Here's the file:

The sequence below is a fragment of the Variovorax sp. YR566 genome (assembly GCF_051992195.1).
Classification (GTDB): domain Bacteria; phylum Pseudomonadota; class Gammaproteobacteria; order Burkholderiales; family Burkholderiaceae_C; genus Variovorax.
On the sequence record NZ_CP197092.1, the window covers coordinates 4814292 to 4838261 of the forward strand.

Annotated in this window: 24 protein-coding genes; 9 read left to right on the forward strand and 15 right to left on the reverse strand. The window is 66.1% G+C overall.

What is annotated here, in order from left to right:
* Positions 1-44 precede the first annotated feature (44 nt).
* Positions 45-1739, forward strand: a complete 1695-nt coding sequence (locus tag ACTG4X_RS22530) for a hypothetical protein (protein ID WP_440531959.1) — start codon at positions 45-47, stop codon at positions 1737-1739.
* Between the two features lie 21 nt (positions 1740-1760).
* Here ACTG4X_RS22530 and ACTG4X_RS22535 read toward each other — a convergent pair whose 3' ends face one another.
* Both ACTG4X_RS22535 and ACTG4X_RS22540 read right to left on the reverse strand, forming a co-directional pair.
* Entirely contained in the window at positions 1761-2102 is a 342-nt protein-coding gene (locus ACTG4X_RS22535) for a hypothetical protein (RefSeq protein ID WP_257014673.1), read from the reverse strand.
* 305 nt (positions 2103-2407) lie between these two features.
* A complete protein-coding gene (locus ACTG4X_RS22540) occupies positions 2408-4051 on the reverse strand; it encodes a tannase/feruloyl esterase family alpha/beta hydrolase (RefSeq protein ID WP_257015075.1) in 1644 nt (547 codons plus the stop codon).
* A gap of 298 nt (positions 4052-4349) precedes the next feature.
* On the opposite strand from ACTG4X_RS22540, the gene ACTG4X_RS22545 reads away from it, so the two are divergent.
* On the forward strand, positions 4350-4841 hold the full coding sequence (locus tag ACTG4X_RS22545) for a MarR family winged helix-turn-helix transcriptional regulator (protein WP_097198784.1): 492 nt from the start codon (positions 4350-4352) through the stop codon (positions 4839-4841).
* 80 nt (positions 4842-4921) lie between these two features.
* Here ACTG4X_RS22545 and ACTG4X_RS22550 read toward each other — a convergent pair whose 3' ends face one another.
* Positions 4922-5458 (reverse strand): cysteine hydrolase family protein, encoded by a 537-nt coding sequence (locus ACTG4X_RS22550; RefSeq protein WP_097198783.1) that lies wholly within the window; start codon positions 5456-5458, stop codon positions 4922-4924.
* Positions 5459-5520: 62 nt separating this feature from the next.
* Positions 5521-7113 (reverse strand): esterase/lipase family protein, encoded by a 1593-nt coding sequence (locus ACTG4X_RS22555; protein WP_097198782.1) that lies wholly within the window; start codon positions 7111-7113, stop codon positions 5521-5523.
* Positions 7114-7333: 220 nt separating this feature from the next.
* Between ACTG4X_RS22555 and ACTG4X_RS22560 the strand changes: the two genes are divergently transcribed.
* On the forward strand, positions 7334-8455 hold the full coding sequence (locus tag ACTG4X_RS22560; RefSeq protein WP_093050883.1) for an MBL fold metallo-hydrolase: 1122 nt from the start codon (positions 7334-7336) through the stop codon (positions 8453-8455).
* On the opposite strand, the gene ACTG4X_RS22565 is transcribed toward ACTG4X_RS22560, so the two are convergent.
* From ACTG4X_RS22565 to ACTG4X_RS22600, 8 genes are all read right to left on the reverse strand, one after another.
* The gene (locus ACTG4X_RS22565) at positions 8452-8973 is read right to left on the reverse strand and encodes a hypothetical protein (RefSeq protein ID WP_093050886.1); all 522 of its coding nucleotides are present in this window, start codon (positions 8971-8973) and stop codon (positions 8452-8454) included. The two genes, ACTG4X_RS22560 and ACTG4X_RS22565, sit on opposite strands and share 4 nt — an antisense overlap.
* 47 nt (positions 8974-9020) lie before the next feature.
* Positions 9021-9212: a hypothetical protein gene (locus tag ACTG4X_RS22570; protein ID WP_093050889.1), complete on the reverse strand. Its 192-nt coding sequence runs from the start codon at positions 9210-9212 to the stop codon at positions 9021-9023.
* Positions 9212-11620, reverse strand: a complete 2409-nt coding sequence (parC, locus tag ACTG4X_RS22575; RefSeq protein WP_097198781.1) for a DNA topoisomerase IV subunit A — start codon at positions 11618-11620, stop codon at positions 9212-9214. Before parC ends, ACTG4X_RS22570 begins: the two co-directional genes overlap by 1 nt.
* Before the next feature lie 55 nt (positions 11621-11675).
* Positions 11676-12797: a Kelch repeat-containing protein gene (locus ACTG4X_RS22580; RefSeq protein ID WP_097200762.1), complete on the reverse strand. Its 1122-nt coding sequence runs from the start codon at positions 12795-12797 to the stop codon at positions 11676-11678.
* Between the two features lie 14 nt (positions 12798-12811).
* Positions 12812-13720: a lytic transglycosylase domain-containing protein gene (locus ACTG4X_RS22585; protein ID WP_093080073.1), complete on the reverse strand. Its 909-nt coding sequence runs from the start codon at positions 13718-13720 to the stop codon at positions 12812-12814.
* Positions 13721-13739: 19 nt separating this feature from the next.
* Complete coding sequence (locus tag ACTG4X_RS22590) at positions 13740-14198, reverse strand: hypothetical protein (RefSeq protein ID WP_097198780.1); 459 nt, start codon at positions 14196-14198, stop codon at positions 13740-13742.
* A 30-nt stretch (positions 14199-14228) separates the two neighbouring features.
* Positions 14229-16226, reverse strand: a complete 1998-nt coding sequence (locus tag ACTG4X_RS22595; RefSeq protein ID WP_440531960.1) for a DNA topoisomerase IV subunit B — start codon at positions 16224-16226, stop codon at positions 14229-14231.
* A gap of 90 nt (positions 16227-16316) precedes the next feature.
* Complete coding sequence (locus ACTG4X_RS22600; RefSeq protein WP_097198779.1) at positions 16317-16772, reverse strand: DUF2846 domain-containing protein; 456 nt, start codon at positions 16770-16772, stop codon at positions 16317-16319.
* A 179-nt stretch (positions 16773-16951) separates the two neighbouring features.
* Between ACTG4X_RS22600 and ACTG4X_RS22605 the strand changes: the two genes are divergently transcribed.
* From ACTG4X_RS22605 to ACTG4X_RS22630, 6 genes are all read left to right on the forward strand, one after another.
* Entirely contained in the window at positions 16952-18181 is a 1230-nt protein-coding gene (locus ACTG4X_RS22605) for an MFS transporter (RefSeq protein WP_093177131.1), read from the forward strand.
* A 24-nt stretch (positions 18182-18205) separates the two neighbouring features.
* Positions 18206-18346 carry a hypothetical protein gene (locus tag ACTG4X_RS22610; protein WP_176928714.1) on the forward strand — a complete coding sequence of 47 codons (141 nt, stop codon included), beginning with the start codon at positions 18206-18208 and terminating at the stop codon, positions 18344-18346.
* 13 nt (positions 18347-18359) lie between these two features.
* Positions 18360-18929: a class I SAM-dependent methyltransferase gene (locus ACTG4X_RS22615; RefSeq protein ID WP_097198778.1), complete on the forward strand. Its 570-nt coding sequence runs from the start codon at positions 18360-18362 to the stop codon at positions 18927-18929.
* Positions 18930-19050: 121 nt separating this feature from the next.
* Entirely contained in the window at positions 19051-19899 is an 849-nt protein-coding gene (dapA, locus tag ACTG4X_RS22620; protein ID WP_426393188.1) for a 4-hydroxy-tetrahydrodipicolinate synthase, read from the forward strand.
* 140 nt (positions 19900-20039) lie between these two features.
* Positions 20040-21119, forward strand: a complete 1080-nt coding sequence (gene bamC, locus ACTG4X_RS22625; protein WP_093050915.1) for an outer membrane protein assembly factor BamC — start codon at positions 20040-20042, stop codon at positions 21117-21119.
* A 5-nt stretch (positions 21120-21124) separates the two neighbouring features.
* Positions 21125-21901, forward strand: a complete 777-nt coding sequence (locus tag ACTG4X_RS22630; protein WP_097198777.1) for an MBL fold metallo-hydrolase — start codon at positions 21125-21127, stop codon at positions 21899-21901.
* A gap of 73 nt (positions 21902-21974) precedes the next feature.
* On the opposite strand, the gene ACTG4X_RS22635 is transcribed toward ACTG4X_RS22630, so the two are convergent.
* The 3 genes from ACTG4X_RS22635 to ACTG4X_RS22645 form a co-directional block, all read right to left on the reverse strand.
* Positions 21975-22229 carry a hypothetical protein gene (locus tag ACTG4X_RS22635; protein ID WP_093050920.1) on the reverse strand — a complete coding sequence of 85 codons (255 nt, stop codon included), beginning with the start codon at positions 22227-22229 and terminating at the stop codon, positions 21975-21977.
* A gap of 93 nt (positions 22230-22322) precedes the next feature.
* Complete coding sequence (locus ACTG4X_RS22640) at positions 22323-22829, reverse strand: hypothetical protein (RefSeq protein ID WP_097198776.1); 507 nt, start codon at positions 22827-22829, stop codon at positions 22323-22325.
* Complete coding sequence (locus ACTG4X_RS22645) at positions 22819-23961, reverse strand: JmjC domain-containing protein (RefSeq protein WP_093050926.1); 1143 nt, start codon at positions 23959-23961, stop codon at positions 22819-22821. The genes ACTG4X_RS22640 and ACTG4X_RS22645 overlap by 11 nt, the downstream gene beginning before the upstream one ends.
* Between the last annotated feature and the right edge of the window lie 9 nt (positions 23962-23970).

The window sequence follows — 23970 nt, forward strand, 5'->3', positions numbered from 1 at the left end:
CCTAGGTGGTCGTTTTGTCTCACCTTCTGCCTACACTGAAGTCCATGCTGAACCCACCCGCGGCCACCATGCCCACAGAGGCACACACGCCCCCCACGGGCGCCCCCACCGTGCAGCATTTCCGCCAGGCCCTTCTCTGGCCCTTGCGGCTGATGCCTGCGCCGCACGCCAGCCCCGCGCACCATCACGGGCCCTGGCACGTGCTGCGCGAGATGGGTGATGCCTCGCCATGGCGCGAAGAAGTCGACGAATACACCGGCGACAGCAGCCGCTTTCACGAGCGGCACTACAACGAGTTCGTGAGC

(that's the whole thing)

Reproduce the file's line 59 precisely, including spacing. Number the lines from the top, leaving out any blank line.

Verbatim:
* A gap of 93 nt (positions 22230-22322) precedes the next feature.